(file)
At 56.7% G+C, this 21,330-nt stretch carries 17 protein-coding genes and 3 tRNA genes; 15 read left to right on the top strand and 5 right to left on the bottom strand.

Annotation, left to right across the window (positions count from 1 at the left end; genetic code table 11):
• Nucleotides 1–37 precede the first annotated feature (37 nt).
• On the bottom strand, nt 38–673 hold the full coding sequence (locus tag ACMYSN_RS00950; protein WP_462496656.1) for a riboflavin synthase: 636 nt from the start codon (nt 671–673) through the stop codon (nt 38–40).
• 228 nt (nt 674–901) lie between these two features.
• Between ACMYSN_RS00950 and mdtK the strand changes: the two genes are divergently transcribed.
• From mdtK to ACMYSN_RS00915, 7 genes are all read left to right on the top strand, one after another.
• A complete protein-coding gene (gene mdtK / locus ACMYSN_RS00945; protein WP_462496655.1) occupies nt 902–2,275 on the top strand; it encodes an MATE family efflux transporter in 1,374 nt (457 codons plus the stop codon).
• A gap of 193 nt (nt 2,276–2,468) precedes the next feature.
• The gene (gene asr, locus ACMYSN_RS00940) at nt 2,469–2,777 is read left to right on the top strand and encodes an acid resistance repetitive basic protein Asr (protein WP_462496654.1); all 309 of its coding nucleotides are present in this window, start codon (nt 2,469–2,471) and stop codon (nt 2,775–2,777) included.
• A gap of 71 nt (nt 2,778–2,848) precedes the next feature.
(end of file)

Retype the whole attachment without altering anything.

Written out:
At 56.7% G+C, this 21,330-nt stretch carries 17 protein-coding genes and 3 tRNA genes; 15 read left to right on the top strand and 5 right to left on the bottom strand.

Annotation, left to right across the window (positions count from 1 at the left end; genetic code table 11):
• Nucleotides 1–37 precede the first annotated feature (37 nt).
• On the bottom strand, nt 38–673 hold the full coding sequence (locus tag ACMYSN_RS00950; protein WP_462496656.1) for a riboflavin synthase: 636 nt from the start codon (nt 671–673) through the stop codon (nt 38–40).
• 228 nt (nt 674–901) lie between these two features.
• Between ACMYSN_RS00950 and mdtK the strand changes: the two genes are divergently transcribed.
• From mdtK to ACMYSN_RS00915, 7 genes are all read left to right on the top strand, one after another.
• A complete protein-coding gene (gene mdtK / locus ACMYSN_RS00945; protein WP_462496655.1) occupies nt 902–2,275 on the top strand; it encodes an MATE family efflux transporter in 1,374 nt (457 codons plus the stop codon).
• A gap of 193 nt (nt 2,276–2,468) precedes the next feature.
• The gene (gene asr, locus ACMYSN_RS00940) at nt 2,469–2,777 is read left to right on the top strand and encodes an acid resistance repetitive basic protein Asr (protein WP_462496654.1); all 309 of its coding nucleotides are present in this window, start codon (nt 2,469–2,471) and stop codon (nt 2,775–2,777) included.
• A gap of 71 nt (nt 2,778–2,848) precedes the next feature.